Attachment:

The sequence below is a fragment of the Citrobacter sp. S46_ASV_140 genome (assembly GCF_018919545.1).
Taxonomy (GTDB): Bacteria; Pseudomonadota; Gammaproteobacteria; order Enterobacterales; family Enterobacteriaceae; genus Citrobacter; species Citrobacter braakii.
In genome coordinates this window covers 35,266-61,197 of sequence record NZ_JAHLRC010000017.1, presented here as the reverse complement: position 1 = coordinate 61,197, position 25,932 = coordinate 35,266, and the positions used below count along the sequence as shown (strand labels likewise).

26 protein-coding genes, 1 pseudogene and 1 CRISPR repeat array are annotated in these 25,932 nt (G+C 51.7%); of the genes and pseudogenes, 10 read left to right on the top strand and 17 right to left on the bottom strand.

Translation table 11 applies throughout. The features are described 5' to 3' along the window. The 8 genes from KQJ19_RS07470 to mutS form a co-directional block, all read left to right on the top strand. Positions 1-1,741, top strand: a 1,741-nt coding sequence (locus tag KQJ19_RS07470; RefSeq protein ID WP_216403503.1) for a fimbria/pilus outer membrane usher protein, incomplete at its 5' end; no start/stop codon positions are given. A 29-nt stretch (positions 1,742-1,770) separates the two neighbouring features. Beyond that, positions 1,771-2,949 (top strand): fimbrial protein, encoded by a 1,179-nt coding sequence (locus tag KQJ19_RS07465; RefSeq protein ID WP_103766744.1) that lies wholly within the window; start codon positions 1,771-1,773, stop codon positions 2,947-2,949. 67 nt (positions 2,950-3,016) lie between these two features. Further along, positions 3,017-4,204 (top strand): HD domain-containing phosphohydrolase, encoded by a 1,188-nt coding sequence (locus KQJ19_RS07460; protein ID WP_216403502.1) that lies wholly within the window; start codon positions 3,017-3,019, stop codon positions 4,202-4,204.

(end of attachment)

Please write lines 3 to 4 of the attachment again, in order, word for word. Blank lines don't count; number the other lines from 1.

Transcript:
In genome coordinates this window covers 35,266-61,197 of sequence record NZ_JAHLRC010000017.1, presented here as the reverse complement: position 1 = coordinate 61,197, position 25,932 = coordinate 35,266, and the positions used below count along the sequence as shown (strand labels likewise).

26 protein-coding genes, 1 pseudogene and 1 CRISPR repeat array are annotated in these 25,932 nt (G+C 51.7%); of the genes and pseudogenes, 10 read left to right on the top strand and 17 right to left on the bottom strand.